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false choice


A false choice is when we are presented a situation as having only two choices, when in fact other alternatives may be available to us.

Often a false choice is a result of black and white thinking, in which we look at two extremes but don’t realize that the answer may be in a grey area between the two.

This kind of thinking limits our understanding of how the world really works. It creates a wrong and unhelpful view of reality by deluding us into thinking we have all the answers when we really don’t.

This post describes common false choices that are seemingly embedded in our culture and society. Trying to look past these dichotomies can help us think of the world more practically and realistically.


Self-interest vs. Altruism

One popular false choice in our lives is that we have to either act in our self-interest or be altruistic. There is no room to do both.

If we do something for ourselves, we are being selfish. And if we do something for someone else, we must sacrifice our values. Either way, it seems like we can’t win.

However, what if we can act in ways that are beneficially to both ourselves and other people? What about when our values and other people’s values overlap?

What if we seek enjoyment and pleasure in helping others? And what if taking care of our own well-being is an important first step in helping others?

If this is possible, then we need to look beyond the false choice between “self-interest” and “altruism.”

Perhaps there is a middle ground in between where we can take care of our own happiness and simultaneously take care of others. I believe there is a delicate balance there.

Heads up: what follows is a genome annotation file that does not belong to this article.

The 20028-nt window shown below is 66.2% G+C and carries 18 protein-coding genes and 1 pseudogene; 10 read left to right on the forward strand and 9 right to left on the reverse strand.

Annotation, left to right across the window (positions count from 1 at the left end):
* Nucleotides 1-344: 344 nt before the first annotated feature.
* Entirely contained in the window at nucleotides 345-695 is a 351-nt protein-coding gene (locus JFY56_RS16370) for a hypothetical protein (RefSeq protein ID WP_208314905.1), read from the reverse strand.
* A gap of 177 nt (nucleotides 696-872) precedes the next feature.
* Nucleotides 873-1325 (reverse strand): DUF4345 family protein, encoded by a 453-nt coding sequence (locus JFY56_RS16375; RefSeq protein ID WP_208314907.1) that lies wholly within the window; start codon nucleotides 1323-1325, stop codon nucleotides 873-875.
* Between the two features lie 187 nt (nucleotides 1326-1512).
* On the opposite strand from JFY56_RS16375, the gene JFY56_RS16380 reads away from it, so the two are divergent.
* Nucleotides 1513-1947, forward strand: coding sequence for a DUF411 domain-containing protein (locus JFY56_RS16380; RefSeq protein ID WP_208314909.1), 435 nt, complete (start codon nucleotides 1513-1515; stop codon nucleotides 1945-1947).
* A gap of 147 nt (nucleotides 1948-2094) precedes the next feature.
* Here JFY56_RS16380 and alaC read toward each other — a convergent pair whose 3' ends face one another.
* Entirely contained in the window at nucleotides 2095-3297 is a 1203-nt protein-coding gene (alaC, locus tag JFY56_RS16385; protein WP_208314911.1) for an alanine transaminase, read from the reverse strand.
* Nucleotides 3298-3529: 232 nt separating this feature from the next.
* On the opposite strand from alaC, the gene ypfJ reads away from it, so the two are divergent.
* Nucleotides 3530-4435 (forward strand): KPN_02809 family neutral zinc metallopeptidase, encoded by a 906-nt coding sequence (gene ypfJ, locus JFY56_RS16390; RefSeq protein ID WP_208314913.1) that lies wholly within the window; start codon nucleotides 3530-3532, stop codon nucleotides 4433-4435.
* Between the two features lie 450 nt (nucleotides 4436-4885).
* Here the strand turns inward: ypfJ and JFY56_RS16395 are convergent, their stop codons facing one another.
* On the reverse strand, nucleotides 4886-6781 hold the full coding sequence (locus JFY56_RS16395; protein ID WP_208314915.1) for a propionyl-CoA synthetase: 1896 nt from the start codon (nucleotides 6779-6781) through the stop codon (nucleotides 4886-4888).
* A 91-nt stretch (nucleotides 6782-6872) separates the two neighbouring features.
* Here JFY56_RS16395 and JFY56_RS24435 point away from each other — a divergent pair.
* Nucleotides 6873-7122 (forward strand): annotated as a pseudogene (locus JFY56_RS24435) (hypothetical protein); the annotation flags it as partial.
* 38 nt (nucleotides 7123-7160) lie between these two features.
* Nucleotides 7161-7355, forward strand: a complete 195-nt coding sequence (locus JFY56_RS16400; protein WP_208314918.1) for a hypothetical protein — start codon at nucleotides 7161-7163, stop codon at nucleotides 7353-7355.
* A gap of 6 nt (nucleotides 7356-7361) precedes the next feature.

Free will vs. Determinism

Another false choice is between “free will” and “determinism.” We often go to extremes in thinking that we are either in complete control over our lives or we aren’t in control at all.

I find the answer is somewhere in the middle.

We have some control over some aspects of our lives, like our choices and our habits, but we aren’t in control of everything, like our genetics, life circumstances, or random events.

Of course, some situations we have more control over than others.

We have a good amount of control over what we eat for dinner tonight, especially if we are aware of the decision as we are making it. But we don’t have any control over what the weather will be like tomorrow.

It’s important to acknowledge that we definitely have some control over our lives, just not in everything.

Being able to distinguish between the two is crucial for directing our focus to what we can change in our lives, and accepting what we cannot change.



Good vs. Bad

One false choice we make about people is that we tend to see an individual as only “good” or “bad.” However, we fail to see that people are often a mixed bag, with some positive characteristics and some negative characteristics.

In psychology this is known as the “halo effect.” It’s the reason why we see celebrities in commercials for food and cars. We see Dr. Dre in a Dr. Pepper commercial, and our minds build a positive association with the product. But even though Dr. Dre is a good rapper and producer, what does he really know about tasty soda?

People can be complicated. None of us are 100% good or 100% bad. Just because someone is skilled and talented in one area of life, doesn’t mean they are skilled and talented in everything.

The same applies to our own lives. If we find ourselves bad at something, it doesn’t mean we are a bad person – it just means we haven’t found our strengths yet.

Recognize that you are a person with both strengths and weaknesses. This is true for everyone else in the planet too. Try your best to avoid over-simplified caricatures of yourself and other people.


Conclusion

Life is not black and white, but many shades of grey. Living a happy and successful life requires that we have a keener sense of truth, and that we don’t just see things as one extreme or another.


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The Science of Self Improvement

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